If you're looking for a digital camcorder, you
will be spoilt for choice. There are so many models out there - Canon, Sony,
Panasonic, JVC - just to name a few brands.
It is tough to make a decision because of the variety and the cost. Digital camcorders are not cheap. and easily run into the $500 to $2000 price range.
You wouldn't want to fork out so much money for a camera that does not meet your expectations.
Let's take a look at the various factors to consider when purchasing your first camcorder.
The first decision you have to make is this: do you want to work with video in an analog format (VHS-C, 8mm and Hi8) or a digital format (MiniDV, Digital8, MicroMV, Digital Tapeless and DVD). The digital format is all the rage now, just look at the digital camcorders flying off the shelves offline and online. Of course, a digital camcorder is slightly more expensive than an analog one.
If you simply cannot decide whether to go digital or analog, just consider the intended usage of your camera. If you intend to capture video into the computer and do some video editing, then my advice is to go for a digital camcorder. If you don't mind lower quality video, then save your money and get an analog camera. You can still import video from your analog camera into your computer using an analog-to-digital conversion device (albeit with some loss in quality).
As with all purchases you make, you need to consider your budget. A low-end digital camera like the Canon ZR200 will set you back about $400. A super duper high-end model like the Sony HDR-FX1 will cost a bomb at $3000. Be sure to compare prices and get the best deals matching the features you want in your camera. Of course, the more you pay, the better features you'll get - that's a known fact.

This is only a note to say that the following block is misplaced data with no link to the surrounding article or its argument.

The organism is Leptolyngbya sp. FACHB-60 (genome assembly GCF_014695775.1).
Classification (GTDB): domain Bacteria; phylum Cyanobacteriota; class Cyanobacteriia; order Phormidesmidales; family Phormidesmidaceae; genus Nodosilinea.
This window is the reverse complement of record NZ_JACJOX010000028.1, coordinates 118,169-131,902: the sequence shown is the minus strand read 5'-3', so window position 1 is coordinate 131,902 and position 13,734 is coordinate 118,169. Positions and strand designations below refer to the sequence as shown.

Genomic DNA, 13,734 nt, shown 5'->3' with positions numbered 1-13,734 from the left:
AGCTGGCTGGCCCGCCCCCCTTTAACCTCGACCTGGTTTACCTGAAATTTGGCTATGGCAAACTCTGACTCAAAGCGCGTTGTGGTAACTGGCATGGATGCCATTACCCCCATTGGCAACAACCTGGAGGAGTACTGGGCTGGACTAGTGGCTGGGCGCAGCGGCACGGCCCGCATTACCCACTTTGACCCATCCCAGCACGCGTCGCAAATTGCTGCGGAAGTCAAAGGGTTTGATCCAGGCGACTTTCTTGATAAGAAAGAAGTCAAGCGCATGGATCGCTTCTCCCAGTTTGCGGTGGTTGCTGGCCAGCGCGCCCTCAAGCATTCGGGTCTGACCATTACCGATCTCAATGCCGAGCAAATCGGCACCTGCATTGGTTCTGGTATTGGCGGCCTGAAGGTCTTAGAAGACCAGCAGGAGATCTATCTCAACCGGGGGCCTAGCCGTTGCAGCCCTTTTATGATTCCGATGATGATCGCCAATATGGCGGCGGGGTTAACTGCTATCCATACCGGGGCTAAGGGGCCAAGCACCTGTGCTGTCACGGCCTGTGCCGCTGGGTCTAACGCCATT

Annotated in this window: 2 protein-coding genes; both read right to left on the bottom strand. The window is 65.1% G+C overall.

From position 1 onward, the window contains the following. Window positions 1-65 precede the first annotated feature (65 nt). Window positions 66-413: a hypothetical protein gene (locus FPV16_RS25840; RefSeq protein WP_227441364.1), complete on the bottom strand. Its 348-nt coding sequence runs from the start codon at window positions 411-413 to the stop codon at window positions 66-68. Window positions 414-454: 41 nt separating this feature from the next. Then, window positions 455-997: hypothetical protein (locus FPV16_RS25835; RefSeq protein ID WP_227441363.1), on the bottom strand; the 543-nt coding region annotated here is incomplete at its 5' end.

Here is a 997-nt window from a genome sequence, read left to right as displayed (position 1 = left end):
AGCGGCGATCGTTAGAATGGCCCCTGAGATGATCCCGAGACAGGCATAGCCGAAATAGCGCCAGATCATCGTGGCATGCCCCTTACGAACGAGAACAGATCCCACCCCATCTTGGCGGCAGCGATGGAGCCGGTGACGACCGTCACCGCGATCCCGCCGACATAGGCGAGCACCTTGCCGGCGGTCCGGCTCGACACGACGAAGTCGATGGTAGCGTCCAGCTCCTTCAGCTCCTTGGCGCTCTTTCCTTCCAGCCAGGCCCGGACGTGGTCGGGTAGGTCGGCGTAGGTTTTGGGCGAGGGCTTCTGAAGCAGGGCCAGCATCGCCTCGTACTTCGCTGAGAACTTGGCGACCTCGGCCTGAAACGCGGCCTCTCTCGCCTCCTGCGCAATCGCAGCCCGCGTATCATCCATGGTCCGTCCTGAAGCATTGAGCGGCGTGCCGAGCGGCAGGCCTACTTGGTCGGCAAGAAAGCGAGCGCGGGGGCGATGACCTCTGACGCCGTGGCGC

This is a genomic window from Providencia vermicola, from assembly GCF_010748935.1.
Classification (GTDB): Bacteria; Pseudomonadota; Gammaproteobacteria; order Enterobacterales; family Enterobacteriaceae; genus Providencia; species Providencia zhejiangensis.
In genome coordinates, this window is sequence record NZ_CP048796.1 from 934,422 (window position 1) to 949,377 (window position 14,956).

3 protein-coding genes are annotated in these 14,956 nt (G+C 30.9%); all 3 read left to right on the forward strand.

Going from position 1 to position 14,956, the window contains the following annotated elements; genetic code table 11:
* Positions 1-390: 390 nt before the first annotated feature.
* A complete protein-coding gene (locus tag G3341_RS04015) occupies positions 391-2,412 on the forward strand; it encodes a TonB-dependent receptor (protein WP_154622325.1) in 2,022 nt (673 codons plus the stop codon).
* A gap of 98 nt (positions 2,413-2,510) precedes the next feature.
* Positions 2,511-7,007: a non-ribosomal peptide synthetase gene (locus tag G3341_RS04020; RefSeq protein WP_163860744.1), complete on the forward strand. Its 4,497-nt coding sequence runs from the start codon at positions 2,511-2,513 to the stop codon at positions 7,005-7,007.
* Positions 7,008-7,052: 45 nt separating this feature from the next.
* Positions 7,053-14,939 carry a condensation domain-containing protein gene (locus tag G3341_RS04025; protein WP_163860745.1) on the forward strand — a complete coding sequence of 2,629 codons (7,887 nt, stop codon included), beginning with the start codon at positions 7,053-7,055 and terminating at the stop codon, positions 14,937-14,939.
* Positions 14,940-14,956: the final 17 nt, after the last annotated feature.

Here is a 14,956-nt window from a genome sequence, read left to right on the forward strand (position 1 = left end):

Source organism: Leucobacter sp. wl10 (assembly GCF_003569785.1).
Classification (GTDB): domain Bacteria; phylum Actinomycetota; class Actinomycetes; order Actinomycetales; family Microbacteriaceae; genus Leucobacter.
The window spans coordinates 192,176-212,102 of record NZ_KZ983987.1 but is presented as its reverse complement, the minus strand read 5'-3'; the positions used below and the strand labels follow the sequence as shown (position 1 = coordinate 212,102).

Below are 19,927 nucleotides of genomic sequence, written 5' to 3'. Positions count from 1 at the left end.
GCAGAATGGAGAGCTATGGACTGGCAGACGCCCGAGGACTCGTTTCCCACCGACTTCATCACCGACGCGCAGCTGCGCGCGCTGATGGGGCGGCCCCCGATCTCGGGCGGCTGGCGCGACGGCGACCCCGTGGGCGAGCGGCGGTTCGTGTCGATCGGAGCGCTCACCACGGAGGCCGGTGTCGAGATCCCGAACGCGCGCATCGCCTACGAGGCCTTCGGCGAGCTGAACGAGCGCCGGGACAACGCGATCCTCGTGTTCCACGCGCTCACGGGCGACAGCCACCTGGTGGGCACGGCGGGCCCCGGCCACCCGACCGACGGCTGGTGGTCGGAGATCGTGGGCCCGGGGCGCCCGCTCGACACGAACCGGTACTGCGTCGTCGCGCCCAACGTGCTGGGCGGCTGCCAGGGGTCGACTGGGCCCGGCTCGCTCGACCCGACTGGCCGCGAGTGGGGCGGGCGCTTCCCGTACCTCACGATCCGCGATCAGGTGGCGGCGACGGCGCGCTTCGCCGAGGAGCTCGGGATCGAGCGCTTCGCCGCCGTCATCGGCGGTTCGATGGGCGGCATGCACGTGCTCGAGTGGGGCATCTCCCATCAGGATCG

The features and attributes to consider when purchasing a camcorder include:
To me, only the first attribute (Firewire support) is absolutely critical. Never buy a digital camcorder that does not have Firewire support (a rarity these days anyway). The other attributes like lens quality, LCD size and optical stabilization are nice to have but should not matter if you are just an average home user.
The last attribute - digital still image capability - gives you the ability to shoot pictures just like a digital still camera. I personally think there's no need for this feature, as it jacks up the price tag way too much. I'd prefer to get a basic videocam and a proper digital still camera separately if I want to both shoot videos and take still pictures.
There are so many camcorders out in the market, it can be perplexing for the newbie. I'd suggest that if you're starting out in desktop video, try to go for a budget level camcorder. These models have decent lenses, zoom capabilities and retail for very reasonable prices. And you'd be surprised - some low end models have advanced features like support for HD video too.
As you progress in skill level, you can get increasingly better and more professional level camcorders. Some professionals I know go for models that cost thousands of dollars - I'd suggest you go for those only when you want to shoot broadcast quality video.
So while it seems you are blinded by the vast array of choices available for digital camcorders, my advice is to focus on your budget and intended usage of the camera.
I know some professional wedding videographers who use their digital camcorders to shoot wedding videos. These guys need the best, high-end models. If you're a average home user, start with a lower-end to mid-range model. You can always upgrade to a better model later as you get more experienced in digital video.
Frustrated by your video editing efforts? You and try but just can't produce a professional looking movie? Then you should check out Movavi Video Suite. This all-in-one package contains powerful yet easy-to-use tools for any video processing need - edit, enhance, convert and share. You can easily create brilliant movies by adding special effects and convert your video into any of 170+ video formats, or burn it to Blu-ray Disc & DVD.
You may also wish to read the following related articles:
A review of the Sony DCR-HC21 MiniDV camcorder
A guide to selecting a computer for digital video editing
Top 10 digital camcorders under $600
Top 5 super compact digital video cameras
Top 10 3-CCD camcorders